For eight weeks we’ve looked at the purpose of art including most recently a basic look at how to determine whether an artistic text is any good. For the last part of this series I want to spend some time talking about the “how to’s” of experiencing art. How do we read a book to get the most out of it? How do we watch a movie or listen to a song—what are the best ways to enjoy, examine, and learn from many different art forms?
While we need to review the “how to’s” of more popular arts like movies/television, songs and books, I want to start with art forms most of us spend less time with. A good starting place is painting and sculpture, the kind of art we typically find in museums. My first tip is this: just look at it. Spend a lot of time looking at the painting or sculpture. Pay attention to details. Pay attention to your reaction to it: are you finding it beautiful? Let it soak in. Then start asking questions about it: What do you see? What techniques to you see (this question implies learning something about how painting or sculpture work)? Is it about anything? Does it tell a story? If you’re enjoying it, why? What about its beauty grabs you? If it’s ugly, is it a celebration of ugliness you should reject, or an honest portrayal meant to show you something about the fallen world? If it makes no sense to you there could be two reasons: you don’t know enough or it’s the kind of garbage that often passes as “modern art” today. Don’t miss what I’m saying here: I know of no other art forms today than painting and sculpture which produce art that pretends to be brilliant and is actually bad. While I usually tell my Humanities students to learn from the experts, I tell them to be wary of the experts in the world of contemporary painting and sculpture.
Still, with those arts we don’t spend a lot of time experiencing, there is an element of education worth adding to the “how to” list. When you’re at a museum, read the names and descriptions on the little cards besides the art works—those paragraphs which name the artist, date, medium of art, and which sometimes give you an explanation of the piece. Otherwise do a little reading on painting and sculpture. It’s good to know artistic periods in Western culture (Classical, Medieval, Renaissance and such), and it’s good to learn some elements of technique in order to see them in the art you’re looking at: line, shape, structure, color, hue, light—these are just a few elements which knowing about will help your viewing. Finally, and I say this for all art, it’s okay to make some decisions about whether or not you “like” a piece of art, think it’s beautiful, think it has truth value, think it’s well or poorly done, and think has moral value or not.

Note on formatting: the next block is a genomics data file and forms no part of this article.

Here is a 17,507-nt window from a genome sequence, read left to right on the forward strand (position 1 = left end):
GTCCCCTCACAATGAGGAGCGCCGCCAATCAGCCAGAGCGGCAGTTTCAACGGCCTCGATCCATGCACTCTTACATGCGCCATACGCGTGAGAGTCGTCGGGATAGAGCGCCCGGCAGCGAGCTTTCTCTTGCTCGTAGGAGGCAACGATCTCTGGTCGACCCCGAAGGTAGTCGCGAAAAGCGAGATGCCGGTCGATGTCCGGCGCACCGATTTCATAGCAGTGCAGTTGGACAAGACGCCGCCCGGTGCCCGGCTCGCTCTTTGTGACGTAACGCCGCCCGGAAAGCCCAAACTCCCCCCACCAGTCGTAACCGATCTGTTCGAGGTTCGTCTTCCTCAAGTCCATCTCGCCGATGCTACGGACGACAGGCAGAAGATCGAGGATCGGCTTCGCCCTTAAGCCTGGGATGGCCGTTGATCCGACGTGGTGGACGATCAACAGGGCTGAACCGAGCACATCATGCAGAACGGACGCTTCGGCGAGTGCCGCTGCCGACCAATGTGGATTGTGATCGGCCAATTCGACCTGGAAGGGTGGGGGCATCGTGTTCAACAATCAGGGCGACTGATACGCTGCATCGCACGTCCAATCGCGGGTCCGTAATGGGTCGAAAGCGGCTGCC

We don’t often pay attention to the beauty of buildings. But though they are functional, they can also be works of art. Much of what I said about painting and sculpture can be applied here. And, once again, I think it’s important to do some learning. Simply knowing to look for basic architectural structures like post and lintel, arch, vault, dome, cantilever and the elements of a facade can add a lot to our ability to enjoy architectural design. Other elements to look for include the way spaces are organized and used, color schemes, lighting, and the historical purpose of the building.
Stage performances include opera, dance, and theater (including musicals). I don’t mention concert performances here because I’ll cover music later, and though opera, dance and musicals include music, they include stage performance as well. Dance is the art form which I still need to learn more about, and when I don’t know something I find it wise to follow Solomon’s advice in Proverbs 17:28 and keep my mouth shut. When you’re watching a performance, begin by taking it in—receive it, experience it, pay attention to all the sights and sounds and your reactions to them. Enjoy yourself. Next avoid a mistake: don’t judge a play or a musical the way you judge a movie—they’re not the same thing. Then pay attention to some key elements in stage performance: costuming, set design, lighting, the quality of the acting and/or music, the connection between the performers and the audience, the way space is used by the designers and the performers, and of course the story, musical, or opera itself.
Next week we’ll turn to some “how to’s” about the more popular arts in our culture.